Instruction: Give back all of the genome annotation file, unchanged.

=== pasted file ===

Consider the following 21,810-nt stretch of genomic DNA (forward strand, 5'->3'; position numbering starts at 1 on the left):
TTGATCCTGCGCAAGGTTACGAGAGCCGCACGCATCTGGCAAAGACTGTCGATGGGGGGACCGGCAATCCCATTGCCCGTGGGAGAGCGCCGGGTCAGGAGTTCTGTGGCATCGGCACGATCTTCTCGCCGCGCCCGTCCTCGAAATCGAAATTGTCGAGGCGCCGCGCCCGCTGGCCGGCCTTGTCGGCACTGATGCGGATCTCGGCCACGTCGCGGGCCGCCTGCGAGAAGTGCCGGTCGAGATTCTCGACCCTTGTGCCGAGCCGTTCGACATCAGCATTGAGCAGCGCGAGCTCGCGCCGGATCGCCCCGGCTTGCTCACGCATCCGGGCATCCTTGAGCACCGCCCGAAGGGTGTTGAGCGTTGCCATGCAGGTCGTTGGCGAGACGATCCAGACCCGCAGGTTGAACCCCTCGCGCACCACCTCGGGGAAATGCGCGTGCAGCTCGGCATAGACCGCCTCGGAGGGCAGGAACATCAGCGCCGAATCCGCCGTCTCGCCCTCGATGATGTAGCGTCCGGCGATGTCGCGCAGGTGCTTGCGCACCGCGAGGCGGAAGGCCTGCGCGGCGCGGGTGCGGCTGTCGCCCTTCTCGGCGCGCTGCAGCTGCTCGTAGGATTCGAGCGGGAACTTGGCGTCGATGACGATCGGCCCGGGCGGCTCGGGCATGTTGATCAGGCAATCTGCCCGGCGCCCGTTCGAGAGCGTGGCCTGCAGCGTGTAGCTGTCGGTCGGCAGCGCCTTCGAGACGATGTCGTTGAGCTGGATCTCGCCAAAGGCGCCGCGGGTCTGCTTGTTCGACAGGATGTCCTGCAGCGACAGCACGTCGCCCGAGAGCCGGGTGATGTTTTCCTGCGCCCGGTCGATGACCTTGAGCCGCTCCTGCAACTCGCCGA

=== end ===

Consider the following 21,810-nt stretch of genomic DNA (forward strand, 5'->3'; position numbering starts at 1 on the left):
TTGATCCTGCGCAAGGTTACGAGAGCCGCACGCATCTGGCAAAGACTGTCGATGGGGGGACCGGCAATCCCATTGCCCGTGGGAGAGCGCCGGGTCAGGAGTTCTGTGGCATCGGCACGATCTTCTCGCCGCGCCCGTCCTCGAAATCGAAATTGTCGAGGCGCCGCGCCCGCTGGCCGGCCTTGTCGGCACTGATGCGGATCTCGGCCACGTCGCGGGCCGCCTGCGAGAAGTGCCGGTCGAGATTCTCGACCCTTGTGCCGAGCCGTTCGACATCAGCATTGAGCAGCGCGAGCTCGCGCCGGATCGCCCCGGCTTGCTCACGCATCCGGGCATCCTTGAGCACCGCCCGAAGGGTGTTGAGCGTTGCCATGCAGGTCGTTGGCGAGACGATCCAGACCCGCAGGTTGAACCCCTCGCGCACCACCTCGGGGAAATGCGCGTGCAGCTCGGCATAGACCGCCTCGGAGGGCAGGAACATCAGCGCCGAATCCGCCGTCTCGCCCTCGATGATGTAGCGTCCGGCGATGTCGCGCAGGTGCTTGCGCACCGCGAGGCGGAAGGCCTGCGCGGCGCGGGTGCGGCTGTCGCCCTTCTCGGCGCGCTGCAGCTGCTCGTAGGATTCGAGCGGGAACTTGGCGTCGATGACGATCGGCCCGGGCGGCTCGGGCATGTTGATCAGGCAATCTGCCCGGCGCCCGTTCGAGAGCGTGGCCTGCAGCGTGTAGCTGTCGGTCGGCAGCGCCTTCGAGACGATGTCGTTGAGCTGGATCTCGCCAAAGGCGCCGCGGGTCTGCTTGTTCGACAGGATGTCCTGCAGCGACAGCACGTCGCCCGAGAGCCGGGTGATGTTTTCCTGCGCCCGGTCGATGACCTTGAGCCGCTCCTGCAACTCGCCGA